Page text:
Forty Watt Bulb
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Forty Watt Bulb


Band Americana Folk


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"Shovel's Length Short CD Review"

Acoustic guitars, banjos, mandolins; small towns, front porches and coffee shops; families laughing by a barbecue or lounging near a campfire and grandparents dancing at the town square--all of these sounds and images are encompassed in 17 tracks from Forty Watt Bulb's latest release, "Shovel's Length Short."

Many of Forty Watt Bulb's songs would be fairly standard folk/pop/ acoustic songs if it weren't for Drew Peterson's passionate vocal delivery, which sets "Shovel's Length Short" above its peers.

The album covers a wide range of territory, ranging from the Cities 97-esque pop-rock of "Uncle" to the toe-tappin' hoedown stylings of "Jesus Loves my Shotgun" (where you might feel out of place not having a piece of straw hanging from your lip) all the way to track 16, "Lenore," which is more of a story than simply a lyric, in which Peterson croons about a Frogtown hooker.

The disc's production and packaging are also noteworthy. Sonically, this album is flawless. The cardboard case, with a removable lyric sheet, is also a nice touch, showing that these guys have enough pride in their music to take the extra step to make sure it's presented in a unique and professional manner. AG
- Rift Magazine

"Shovel's Length Short CD Review"

Shovels Length Short is a satisfying cigarette and a cold one after a hard days work on a small farm that no longer exists. In other words, in this innocuous age, songs like “Laramie,” “Tie Me Up” and “Lenore” give soft-palmed Americans a bitter but enticing taste of hard work. Without today’s flailing economy, 40 Watt Bulb’s rural rock might only give a digitized simulation of Depression-era folk music. However, as more people become underemployed, our culture embraces this band’s brand of narrative songs about blue-collar life. Still, 40 Watt Bulb wears many hats—not just a mesh seed cap or a crumpled Stetson.

The clipped and syncopated lyrics bob and weave through the swing of the guitar, banjo, mandolin and bass notes. The coarse vocals convey emotions that a jaded audience wants to experience. A few songs out of the CD’s 17 tracks, “Uncle” and “Tattoo,” miss their mark due to cliché or catchiness, and roots rock haters need not listen. But, if you want mostly acoustic, Springsteen-like narratives, you’ve found the right album.

— Shari Jacobs
- Ripsaw News

"Shovel's Length Short CD Review"

An eclectic slice of Americana that ranges from melodic pop and twang-heavy story-telling, to bluegrass and mid-west rural rock with all the narrative quality and sincerity of traditional country. Your movements will range from toe-tapping to foot-stomping...

Aside from the fact that the music is great, the exceptional lyrical writing propels this release into the "very good" category. Uncle is a banjo fueled, bluegrassy come-on line. "I ask for your number / sarcastically you yell it's in the book / you being an angel and all / the Bible is where I decided to look." Quirky, tuba heavy love song Good Gravy has got to have a place in a Quentin Tarentino flick somewhere. Dark, southern rebel rock and filtered vocals fit the haunting attitude of Butcher's Union ending with a line about why there should be coins covering the eyes of the dead - to pay the boatman to cross the river. "Two silver coins should be laid / to make sure the boatman gets paid his due / he's in the union too." Rockabilly motivational speech Piss & Vinegar urges you to gather up your shit and get out of Dodge. Grandpa used to beat Grandma, and she says it's your own fault if you stay. Songs about a pickup game of 3 on 3 football as kids, Three Monkey Rush, tongue-in-cheek looks at our society, Jesus Loves My Shotgun, "If God were here, I know He'd join the NRA", the importance of a good pair of Shoes and a ramblin' cover of Tom Waits' Goin' Out West is thrown in for good measure.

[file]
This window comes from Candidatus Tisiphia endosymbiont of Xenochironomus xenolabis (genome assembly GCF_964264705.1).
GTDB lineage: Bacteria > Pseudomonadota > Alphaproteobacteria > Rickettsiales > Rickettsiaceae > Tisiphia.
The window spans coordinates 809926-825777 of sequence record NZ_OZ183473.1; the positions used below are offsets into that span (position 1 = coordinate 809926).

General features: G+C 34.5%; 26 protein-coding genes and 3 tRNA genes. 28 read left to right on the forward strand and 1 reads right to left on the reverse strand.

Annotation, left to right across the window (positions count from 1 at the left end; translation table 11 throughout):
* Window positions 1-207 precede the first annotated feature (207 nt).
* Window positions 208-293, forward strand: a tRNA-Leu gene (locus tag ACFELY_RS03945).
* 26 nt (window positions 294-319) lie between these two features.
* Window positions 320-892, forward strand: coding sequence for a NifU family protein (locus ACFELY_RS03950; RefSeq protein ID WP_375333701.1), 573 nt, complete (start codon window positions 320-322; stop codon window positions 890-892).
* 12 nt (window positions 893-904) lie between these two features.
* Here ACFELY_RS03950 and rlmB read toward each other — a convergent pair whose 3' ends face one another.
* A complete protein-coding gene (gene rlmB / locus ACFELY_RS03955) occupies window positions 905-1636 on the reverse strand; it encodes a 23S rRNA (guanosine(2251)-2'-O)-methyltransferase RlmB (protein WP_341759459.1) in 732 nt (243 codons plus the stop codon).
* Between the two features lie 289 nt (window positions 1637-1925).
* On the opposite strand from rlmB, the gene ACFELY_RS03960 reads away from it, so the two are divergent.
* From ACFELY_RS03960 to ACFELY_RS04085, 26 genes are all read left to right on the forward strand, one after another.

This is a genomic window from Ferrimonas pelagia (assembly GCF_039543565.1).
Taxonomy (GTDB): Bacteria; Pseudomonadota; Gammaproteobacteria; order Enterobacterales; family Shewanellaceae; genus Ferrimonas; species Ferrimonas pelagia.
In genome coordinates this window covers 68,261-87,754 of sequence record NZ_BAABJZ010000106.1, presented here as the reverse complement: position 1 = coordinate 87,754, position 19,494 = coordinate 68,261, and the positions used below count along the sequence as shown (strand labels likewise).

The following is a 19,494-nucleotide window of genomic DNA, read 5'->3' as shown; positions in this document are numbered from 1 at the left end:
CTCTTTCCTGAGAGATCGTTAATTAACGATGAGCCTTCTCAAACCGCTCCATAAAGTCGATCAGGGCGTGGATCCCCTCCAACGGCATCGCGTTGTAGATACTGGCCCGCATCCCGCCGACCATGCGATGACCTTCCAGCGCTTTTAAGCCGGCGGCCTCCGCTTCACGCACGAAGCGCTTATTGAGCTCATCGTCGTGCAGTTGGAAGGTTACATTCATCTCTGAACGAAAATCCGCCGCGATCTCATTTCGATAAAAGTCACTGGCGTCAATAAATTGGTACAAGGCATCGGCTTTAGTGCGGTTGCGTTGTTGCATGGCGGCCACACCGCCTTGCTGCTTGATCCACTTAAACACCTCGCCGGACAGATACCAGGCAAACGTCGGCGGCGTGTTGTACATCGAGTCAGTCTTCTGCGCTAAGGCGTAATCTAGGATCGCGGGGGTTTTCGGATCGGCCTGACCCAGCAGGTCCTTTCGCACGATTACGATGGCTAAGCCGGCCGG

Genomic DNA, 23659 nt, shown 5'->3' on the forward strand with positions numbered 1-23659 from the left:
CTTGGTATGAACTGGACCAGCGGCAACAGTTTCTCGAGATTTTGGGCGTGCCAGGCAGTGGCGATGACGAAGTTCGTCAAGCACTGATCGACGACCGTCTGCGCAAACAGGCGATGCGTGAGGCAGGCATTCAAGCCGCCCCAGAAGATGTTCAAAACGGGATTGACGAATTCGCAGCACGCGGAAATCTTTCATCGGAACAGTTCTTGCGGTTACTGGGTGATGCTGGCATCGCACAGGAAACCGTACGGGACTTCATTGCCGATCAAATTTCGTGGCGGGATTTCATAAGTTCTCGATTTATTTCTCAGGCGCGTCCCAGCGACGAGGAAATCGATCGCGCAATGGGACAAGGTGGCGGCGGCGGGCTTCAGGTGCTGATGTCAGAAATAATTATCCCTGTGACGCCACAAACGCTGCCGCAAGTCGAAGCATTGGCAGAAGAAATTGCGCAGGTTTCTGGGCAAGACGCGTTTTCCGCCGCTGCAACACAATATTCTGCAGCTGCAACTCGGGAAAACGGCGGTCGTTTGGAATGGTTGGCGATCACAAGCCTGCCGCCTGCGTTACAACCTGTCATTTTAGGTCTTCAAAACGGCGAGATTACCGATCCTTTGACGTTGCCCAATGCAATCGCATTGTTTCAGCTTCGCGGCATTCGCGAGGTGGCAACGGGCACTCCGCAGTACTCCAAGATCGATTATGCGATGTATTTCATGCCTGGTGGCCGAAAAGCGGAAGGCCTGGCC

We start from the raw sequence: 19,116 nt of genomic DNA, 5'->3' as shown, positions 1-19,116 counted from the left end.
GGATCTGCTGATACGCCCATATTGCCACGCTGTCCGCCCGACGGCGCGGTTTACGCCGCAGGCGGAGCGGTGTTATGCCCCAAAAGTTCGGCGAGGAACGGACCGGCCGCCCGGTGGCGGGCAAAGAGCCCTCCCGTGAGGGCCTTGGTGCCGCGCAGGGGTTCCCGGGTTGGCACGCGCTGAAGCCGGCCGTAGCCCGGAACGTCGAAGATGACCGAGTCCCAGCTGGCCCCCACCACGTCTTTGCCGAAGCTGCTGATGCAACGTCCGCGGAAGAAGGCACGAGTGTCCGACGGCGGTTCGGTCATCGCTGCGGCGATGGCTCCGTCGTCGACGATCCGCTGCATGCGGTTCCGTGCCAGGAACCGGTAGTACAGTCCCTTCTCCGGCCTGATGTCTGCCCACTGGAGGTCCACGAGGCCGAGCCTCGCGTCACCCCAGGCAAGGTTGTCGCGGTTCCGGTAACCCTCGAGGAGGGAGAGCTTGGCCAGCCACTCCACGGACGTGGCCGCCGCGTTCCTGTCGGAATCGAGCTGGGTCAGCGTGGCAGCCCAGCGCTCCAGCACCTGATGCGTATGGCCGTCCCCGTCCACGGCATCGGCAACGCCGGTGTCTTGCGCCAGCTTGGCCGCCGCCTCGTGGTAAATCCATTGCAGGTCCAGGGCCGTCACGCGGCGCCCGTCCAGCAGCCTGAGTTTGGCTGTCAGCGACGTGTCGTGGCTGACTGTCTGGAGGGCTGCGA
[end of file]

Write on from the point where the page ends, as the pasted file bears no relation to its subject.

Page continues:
Forty Watt Bulb? More like a forty watt bulb you're used to that's been replaced with a seventy-five watt one. It's brighter than you're used to... -

"Forty Watt Bulb"

It’s just past 7:00 in Narrows’ Saloon and the Timber Wolves game is underway. The band shuffles in, promptly orders drinks, lights a few cigarettes and we’re off and running. The site is a stark contrast to the professional appearance presented on their album, and to be honest, they look more like roadies than anything else. But that seems to be the whole idea. “We’re just a bunch of chuckleheads” claims guitarist, BJ Haldy.

With influences ranging from Townes Van Zandt, to Tom Waits to Van Morrison, you can rest assured these self-professed “chuckleheads” know their stuff. But that’s not to say they’re pretentious, or self-enamored in any way. 40 Watt Bulb is about as down to earth as you can get, and it’s something the band takes great pride in.

Twelve tracks into 40 Watt Bulb’s debut LP is a cut called “Jesus Loves My Shotgun.” But this not a gimmick. This is not a mistake. This is not a ploy to pander to the hillbilly sensibilities of Toby Keith-loving fans everywhere. No, it’s much more than that.

Granted a song title like Jesus Loves My Shotgun may sound like an Allen Jackson B-side to one of his greatest hits albums, in all actuality, the song is about hypocrisy and paints a poignant portrait of everything that’s wrong with society today. The song concludes with the lines: “a good man once said ‘you without sin cast the first stone’ I guess that makes me a liar for all the little stones I’m throwin.”

To set the record straight, 40 Watt Bulb is not a country band, but they’re also not a rock band. “We don’t like to limit ourselves into thinking we have to sound or play a particular way. That really cuts down on creativity” explains BJ.

Regardless of the band’s aspirations or leanings towards a particular genre of music, one thing has remained consistent for 40 Watt Bulb… their fans. Rarely does an up and coming Minnesota act see such love. “Minnesota is such a music-loving state. I honestly think Minneapolis is an overlooked music scene, I mean, depending on what venue we’re going to, it’s not what you’re expecting a lot of times… a lot of the booking people are so nice and supportive” says lead singer, Andrew Peterson.

With friends and fans alike willing to take a share in the responsibility that goes along with maintaining a talented group of musicians, there’s no telling how long the band’s carousel ride of success will continue. One would suppose that after all, the proverbial sky is the limit. “We’re working right now with our radio promotion and we’ve seen quite a bit of success out in New York, Oregon and California and ideally we want to get some tours out to those areas to back up the good radio we’ve had” says BJ.